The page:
I don’t get much time for personal indulgences these days. It’s been years since I’ve had a manicure. My lunch is usually some odds and ends gobbled up quickly and on the sly while standing over the sink. Magazines are too jewel-coloured to go unnoticed and ignored by curious little hands. And a relaxing cup of coffee… well, the combination of tempting and scalding hot is a bad one, so I don’t often get the chance.
I realised with a shock the other day that it’s been nearly a year since I had my hair cut. My last opportunity to go to the hairdressers was two weeks before the baby was born and I have tried and failed to get back ever since. I am so on-the-go all day that I forget to ring and make an appointment until I finally get a chance to stop and catch my breath somewhere around 11pm, and I find that the hairdressers is shut. Even if I managed to ring them, I don’t know when I could actually go: I am almost never without the girls in tow, and I can’t imagine they’d stay settled long enough. Fortunately, my last cut was a very good one and has stood the test of time admirably: it is much longer now than I ever would have wanted, but it does have a good shape to it. I trim my fringe every few weeks and all is well.
I don’t get much time for personal indulgences these days, and that includes fringe-trimming. I have to fit it in where I can. The other night, at 2am, heading to bed at last, I was tired and cranky — and my too-long fringe hanging in my eyes suddenly got on my last nerve. I grabbed the scissors and quickly snipped away, hasty in my annoyance. I woke in the morning to observe my late-night handiwork: too short, too square. Only by a centimeter perhaps, but that makes all the difference in the world on a fringe. I told myself it would grow quickly. I told myself that a shorter fringe makes me look younger, and I can use all the help I can get with that these days.
I don’t get much time for personal indulgences these days, and that includes cuddling with my husband. The baby usually keeps me up much later than he can manage, so he disappears off to bed at a decent hour and I crawl in alongside him in the wee hours of the morning, his rhythmic snoring telling me that he hasn’t even registered that I am there. This past year, we have been more like ships passing in the night than husband and wife. But last night the baby fell asleep surprisingly — miraculously — early and we found ourselves sitting on the couch, babyless, both awake at the same time. It felt so foreign that we neither of us knew what to do for a moment. Then we remembered and M put his arm out and I snuggled in under it. He pulled me in close and we grinned at each other like two excited kids doing something we shouldn’t. His arm felt strong around me, and he smelled good. I suddenly felt so loved up that I fancied our bodies were forming a heart-shape, with our heads and shoulders forming the round top and knees coming together for the point at the bottom.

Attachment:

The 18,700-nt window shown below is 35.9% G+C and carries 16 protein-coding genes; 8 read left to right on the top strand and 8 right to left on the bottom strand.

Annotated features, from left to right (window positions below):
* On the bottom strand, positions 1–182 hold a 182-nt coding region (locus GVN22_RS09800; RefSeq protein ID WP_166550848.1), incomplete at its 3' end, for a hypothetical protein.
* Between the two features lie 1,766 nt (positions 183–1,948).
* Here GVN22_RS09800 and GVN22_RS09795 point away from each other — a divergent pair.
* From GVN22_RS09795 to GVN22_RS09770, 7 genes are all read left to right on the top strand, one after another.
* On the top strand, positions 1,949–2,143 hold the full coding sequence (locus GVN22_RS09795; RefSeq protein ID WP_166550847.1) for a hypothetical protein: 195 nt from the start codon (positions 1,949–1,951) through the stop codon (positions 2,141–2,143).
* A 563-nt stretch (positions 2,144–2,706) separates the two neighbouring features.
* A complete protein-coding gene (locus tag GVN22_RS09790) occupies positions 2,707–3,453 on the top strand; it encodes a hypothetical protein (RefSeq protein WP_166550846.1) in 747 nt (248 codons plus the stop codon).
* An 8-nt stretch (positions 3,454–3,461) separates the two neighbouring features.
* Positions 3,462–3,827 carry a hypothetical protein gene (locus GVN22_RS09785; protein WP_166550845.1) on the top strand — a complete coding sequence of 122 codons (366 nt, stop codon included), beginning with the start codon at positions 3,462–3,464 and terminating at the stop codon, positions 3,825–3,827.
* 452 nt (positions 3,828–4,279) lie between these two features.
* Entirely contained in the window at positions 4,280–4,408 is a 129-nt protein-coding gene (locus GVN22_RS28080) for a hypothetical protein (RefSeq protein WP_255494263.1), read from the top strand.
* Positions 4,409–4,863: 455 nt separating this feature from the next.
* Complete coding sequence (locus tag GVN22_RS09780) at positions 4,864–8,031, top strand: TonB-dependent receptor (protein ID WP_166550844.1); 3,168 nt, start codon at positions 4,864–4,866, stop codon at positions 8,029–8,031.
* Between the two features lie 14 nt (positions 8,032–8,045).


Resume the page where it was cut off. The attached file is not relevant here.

He looked at me lovingly and said, “Did you cut your fringe today?” I said, yes, last night. He was smiling bemusedly, “I love it when you cut your fringe too short. It makes you look a bit stupid and simple.” He kissed me on the forehead and then dropped his face and nuzzled it against mine. I sat there slightly stunned and disbelieving, not quite knowing whether to be annoyed or amused. I pulled my face away and looked at him. He had cracked himself up and was smiling broadly, but it was a kind smile and full of love.
I chose amused and smiled back at him. I love my husband. He chuckled at me, and I laughed back. He pulled me in again and we sat close like that and chucked away for a few rare and precious moments. I love my husband, even though I often have no idea why.